High Museum of Art: Films


Looking Forward: Oblivion by Linda Dubler
July 21, 2009, 5:13 pm
Filed under: Film Series: High, Top Picks | Tags: , , ,

In anticipation of the High’s upcoming Latin American Film Festival,  (September 25 – October 31), I’m going to be offering in-depth looks some of the 12 films included in this year’s event.  The second film in this year’s line-up, showing on Saturday, September 26, is one of my favorites.

Oblivion was directed by the Dutch documentarian Heddy Honigmann, who was born in 1951 to Holocaust survivors in Lima, Peru. She is an internationally celebrated filmmaker whose Forever, a portrait of the denizens of Paris’s Pere Lachaise cemetery,  was shown as the High as part of French Film Yesterday and Today. Here is her director’s statement and two clips from Oblivion. My review will follow later this week.

Heddy Honigmann

Heddy Honigmann on Oblivion:

If Lima, the capitol of Peru, were to be covered in dust, the city would be invisible. But it’s not and yet hardly anybody ever notices it or gives its people, cheated and neglected by their rules for centuries, any thought.

It takes an earthquake registering 8 on the Richter scale, or the recent discovery, in the most desolate mountains of Peru, of one of the largest mass graves in the history of the dirty war between the Peruvian army and the guerilla movement Shining Path, for the country to be noticed for a few days or weeks.

In Oblivion, Lima represents all other Latin American cities, whose seas or mountains are graveyards. Horror is omnipresent: in its streets, bars, hospitals and neighbourhoods. But the country isn’t “hot news.”

Reminiscence is a recurring theme in almost all of my films. With Oblivion, I wanted to create a poetic celebration of this forgotten city and its people.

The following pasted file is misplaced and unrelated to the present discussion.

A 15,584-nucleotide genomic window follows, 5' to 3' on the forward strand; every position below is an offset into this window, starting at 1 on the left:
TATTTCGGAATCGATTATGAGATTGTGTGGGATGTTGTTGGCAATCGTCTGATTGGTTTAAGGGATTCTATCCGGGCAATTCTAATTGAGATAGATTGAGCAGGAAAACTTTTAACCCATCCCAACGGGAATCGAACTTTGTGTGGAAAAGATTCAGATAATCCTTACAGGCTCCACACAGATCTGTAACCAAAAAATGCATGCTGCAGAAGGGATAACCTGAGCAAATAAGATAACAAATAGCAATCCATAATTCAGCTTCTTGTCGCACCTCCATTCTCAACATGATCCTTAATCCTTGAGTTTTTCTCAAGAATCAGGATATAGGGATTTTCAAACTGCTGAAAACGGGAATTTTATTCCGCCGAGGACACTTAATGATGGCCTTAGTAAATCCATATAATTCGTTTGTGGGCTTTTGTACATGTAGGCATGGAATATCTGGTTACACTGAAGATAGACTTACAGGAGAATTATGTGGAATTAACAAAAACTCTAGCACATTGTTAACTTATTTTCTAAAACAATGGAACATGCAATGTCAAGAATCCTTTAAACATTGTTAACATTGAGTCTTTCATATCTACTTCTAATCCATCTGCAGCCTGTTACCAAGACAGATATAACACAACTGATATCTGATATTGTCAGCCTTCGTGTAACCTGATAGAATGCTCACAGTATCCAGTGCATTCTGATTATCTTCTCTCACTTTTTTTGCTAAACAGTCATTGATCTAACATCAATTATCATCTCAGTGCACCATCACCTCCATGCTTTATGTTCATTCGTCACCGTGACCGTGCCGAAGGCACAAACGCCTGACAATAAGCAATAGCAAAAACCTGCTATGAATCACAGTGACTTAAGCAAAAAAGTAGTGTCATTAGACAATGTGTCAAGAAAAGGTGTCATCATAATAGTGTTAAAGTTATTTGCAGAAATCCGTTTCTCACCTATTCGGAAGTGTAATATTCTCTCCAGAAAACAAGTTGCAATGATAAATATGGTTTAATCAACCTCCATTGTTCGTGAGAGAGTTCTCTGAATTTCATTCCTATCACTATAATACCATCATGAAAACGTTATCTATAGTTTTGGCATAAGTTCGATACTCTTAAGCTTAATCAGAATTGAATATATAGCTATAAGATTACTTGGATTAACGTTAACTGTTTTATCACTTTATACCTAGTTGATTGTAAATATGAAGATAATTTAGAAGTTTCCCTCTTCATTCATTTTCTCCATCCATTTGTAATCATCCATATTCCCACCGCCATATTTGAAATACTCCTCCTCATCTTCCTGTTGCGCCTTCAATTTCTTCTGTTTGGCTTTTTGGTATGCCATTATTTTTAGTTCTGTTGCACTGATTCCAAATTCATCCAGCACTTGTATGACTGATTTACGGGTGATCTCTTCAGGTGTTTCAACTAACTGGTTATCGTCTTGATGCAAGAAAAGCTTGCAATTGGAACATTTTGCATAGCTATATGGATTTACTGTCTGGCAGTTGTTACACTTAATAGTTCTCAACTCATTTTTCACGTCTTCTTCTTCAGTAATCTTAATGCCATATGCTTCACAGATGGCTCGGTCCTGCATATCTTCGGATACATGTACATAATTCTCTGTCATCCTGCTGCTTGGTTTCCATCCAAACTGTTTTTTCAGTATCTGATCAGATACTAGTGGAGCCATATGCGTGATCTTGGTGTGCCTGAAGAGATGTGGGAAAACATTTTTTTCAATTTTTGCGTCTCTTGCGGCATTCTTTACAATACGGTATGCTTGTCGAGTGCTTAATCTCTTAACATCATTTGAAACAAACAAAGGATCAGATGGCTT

A few years ago it was a waiter, at work in a fancy restaurant, who was the inspiration for the rediscovery of my city. This waiter, whom I recognized after many years away from Peru, told me how he had survived humiliation and hardship by smiling. Others manage to hold up their head by silently making fun of the class that oppresses them, remembering with pride that they have survived both economical crisis and political terror from both sides. And some survive by entertaining car drivers with acrobatics, hoping for a few coins.

All my characters are first-class actors. Hardly any of them have ever been in a museum. Nor have they heard of Marcel Proust or Maria Callas, yet all the people you’ll meet in Oblivion are born poets.

Oblivion doesn’t scream at you, it whispers. Oblivion doesn’t sob, it just cries.

Oblivion takes a flight over the forgotten city; like a bird it lands here, stops there, looks around, talks, listens, flies away again and finally turns into a crystal ball that a young man keeps in perfect balance, thereby defying anonymity.


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